For this style, the part begins at the front and moves at a diagonal toward his right ear. This particular day, I started the  part just to the left of center, so the whole Chevron pattern will be slightly off-center. At other times, I've started the part at the exact middle of the front of his hair and that centers the pattern on his head. Either way it turns out well, so it is only  a matter of preference whether to start at center or to the left of center.

I place the alligator clips on the hair that I will not be working with to keep it out of the way and to maintain my part line while working. 

Before beginning the cornrow, I spray the section of hair with the water bottle again, to make sure it is wet enough to work with easily. Then, I scoop out a little bit of Honey Butter. It is firm, but softens on my fingers. I rub my fingers together to smooth it and melt it to be applied to the hair.

Taking small sections of hair at a time, I work the Honey Butter through all of the hair that I will be braiding. I use my  fingers to gently detangle the hair as I go. It is much easier to braid the hair if it has all been detangled before beginning the cornrow.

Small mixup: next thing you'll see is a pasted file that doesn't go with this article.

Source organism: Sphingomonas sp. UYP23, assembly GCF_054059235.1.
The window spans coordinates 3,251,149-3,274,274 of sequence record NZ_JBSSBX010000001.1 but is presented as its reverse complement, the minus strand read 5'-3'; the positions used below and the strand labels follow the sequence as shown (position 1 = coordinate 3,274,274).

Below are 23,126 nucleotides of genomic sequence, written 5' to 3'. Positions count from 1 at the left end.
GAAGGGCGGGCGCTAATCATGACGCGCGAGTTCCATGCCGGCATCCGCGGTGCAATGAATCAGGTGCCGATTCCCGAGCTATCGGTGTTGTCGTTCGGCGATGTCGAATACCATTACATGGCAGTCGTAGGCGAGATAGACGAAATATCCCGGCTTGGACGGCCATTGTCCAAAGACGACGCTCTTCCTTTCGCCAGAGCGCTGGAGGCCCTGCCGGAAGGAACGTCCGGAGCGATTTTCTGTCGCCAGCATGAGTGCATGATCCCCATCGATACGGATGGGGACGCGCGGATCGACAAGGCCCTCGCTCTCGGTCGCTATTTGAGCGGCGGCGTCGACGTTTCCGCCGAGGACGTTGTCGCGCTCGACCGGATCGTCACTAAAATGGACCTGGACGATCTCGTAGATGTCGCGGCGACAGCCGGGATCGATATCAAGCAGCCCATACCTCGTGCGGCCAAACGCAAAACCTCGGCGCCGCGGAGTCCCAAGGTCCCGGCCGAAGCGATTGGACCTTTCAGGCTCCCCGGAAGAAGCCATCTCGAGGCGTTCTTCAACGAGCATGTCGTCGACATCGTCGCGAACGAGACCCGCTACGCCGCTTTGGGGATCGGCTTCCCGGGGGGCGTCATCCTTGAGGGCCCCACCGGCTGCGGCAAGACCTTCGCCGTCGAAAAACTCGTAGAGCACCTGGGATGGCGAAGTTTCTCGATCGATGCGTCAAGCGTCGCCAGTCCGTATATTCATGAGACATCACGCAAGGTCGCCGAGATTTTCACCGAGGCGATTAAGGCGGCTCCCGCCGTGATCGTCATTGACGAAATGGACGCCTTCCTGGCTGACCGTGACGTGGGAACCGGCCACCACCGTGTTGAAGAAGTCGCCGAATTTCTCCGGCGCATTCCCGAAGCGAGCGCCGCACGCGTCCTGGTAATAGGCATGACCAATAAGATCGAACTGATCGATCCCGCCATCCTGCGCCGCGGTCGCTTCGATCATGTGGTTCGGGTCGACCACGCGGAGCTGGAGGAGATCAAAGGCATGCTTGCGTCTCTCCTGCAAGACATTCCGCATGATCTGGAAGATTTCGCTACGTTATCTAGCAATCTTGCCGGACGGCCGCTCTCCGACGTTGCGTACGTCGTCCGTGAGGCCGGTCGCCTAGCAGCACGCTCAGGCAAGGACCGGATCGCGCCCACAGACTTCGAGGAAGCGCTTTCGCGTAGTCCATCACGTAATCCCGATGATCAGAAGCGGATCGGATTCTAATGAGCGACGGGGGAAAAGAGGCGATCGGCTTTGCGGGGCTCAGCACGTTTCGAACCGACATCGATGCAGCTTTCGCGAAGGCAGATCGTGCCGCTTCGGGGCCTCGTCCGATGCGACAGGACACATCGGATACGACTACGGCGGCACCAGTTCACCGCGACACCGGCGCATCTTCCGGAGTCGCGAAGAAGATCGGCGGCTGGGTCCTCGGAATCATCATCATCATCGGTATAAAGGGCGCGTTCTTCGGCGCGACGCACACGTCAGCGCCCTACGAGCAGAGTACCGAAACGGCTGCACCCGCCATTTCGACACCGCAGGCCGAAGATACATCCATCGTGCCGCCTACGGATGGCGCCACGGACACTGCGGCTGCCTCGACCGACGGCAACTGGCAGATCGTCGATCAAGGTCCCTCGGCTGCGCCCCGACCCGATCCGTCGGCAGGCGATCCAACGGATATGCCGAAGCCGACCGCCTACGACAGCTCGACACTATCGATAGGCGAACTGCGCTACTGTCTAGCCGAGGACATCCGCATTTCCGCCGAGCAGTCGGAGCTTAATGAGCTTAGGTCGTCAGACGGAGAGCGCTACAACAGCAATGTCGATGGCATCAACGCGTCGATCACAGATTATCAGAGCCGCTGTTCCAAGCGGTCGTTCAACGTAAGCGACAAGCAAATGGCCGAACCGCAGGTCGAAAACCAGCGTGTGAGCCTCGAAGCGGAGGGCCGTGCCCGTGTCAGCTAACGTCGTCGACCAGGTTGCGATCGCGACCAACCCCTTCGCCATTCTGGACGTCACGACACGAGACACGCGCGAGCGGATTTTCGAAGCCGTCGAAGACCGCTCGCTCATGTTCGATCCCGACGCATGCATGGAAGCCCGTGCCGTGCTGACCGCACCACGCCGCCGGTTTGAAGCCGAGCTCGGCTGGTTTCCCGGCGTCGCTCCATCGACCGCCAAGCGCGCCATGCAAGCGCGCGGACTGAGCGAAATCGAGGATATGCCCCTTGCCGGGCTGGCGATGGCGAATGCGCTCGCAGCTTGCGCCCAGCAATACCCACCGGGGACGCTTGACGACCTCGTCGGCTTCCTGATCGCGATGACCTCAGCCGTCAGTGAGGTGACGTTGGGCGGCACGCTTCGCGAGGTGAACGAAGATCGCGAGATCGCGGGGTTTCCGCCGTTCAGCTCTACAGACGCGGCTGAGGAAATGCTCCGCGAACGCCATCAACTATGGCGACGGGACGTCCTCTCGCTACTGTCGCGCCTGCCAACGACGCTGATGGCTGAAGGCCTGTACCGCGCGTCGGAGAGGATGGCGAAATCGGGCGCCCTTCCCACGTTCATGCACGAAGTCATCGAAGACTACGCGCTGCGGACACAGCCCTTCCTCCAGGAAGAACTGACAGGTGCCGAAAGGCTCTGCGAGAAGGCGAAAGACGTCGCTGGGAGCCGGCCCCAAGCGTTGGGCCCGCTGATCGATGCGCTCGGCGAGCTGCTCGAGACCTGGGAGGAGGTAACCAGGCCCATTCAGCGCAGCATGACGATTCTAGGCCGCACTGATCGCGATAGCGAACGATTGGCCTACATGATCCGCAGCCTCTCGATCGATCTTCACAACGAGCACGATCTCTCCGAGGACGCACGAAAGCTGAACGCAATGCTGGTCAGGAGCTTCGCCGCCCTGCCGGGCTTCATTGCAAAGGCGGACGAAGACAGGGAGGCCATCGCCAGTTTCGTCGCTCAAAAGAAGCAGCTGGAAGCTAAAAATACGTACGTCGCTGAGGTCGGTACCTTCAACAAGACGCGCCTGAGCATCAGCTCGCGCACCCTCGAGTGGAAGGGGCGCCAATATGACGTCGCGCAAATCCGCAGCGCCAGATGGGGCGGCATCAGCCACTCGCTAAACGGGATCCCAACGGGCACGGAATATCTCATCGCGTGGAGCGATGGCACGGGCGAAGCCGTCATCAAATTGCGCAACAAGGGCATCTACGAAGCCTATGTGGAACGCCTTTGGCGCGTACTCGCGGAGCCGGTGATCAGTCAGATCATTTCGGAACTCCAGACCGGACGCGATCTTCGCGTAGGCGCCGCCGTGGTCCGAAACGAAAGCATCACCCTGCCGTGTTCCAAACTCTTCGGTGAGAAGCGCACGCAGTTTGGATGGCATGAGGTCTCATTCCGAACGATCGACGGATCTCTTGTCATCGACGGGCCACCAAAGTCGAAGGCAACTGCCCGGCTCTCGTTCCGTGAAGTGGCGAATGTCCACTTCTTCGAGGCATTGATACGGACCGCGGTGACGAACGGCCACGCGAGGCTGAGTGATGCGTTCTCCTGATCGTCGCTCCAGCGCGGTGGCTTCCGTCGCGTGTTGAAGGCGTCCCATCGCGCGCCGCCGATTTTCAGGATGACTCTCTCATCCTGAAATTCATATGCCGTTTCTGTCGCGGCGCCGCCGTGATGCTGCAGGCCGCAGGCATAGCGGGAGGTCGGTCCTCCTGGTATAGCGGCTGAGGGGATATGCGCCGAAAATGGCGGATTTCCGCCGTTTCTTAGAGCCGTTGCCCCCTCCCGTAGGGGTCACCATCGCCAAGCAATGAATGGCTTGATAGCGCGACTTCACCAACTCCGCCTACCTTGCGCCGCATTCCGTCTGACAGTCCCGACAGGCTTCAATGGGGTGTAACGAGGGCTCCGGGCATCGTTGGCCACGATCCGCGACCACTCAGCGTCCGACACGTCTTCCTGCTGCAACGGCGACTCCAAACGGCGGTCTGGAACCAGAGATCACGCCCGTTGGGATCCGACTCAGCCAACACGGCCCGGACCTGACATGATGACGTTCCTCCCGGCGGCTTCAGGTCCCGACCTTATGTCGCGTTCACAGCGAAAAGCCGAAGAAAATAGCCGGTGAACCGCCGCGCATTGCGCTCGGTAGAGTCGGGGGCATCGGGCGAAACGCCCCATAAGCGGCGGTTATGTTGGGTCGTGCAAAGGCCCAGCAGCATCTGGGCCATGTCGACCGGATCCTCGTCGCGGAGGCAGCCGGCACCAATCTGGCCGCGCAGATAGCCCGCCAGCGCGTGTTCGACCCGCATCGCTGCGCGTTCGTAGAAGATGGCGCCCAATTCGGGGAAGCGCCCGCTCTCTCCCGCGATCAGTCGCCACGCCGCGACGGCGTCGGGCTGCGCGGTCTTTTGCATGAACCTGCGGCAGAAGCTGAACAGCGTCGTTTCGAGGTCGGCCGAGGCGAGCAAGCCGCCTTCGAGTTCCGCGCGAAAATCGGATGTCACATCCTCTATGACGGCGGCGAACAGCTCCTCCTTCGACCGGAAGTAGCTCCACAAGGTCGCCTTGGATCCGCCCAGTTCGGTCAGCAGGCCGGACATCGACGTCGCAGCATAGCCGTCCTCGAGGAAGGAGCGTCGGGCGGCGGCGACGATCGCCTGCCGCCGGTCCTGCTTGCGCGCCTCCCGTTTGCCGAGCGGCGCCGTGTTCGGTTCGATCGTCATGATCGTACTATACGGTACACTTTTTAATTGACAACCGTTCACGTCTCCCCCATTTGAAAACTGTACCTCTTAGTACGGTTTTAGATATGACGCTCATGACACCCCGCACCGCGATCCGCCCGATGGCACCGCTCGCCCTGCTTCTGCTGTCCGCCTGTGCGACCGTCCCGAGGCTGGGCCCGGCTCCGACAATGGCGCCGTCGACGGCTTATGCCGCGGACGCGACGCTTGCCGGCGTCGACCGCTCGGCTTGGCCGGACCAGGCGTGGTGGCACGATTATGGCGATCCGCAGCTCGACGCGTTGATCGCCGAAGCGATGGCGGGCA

Starting at the left side, I cornrow the hair that I've prepared, adding more Honey Butter as needed.

There are many good videos on YouTube that demonstrate how to cornrow.

Braiding my Barbie's hair when I was a kid definitely got my fingers used to working with small sections of hair and making small braids. I had several Barbies, but one I remember most was a Miko Barbie doll. She had long, black, shiny hair. I used to love combing and braiding her hair. Scholar's hair reminds me of hers when I am braiding it. His hair is so black and shiny.

Here is a side-view of the first cornrow. If he had longer hair on the sides, I would have continued the row down the side of his head, to end by his ear. Or, I may have braided it a little farther, then put horizontal rows on the side. For now, the row ends up high and I continued to braid the hair until I was almost to the end. I put a little more Honey Butter on the end and twisted it around my finger to make a coil. His hair will hold itself without using any thread or rubber bands.

The second part line forms a V with the first part. I removed the clips from his hair, sprayed the hair with the water mixture and made the second part, starting just to the right of the beginning of the first part, moving diagonally toward his left ear. I used the clips to hold the hair that I wouldn't be working with out of the way.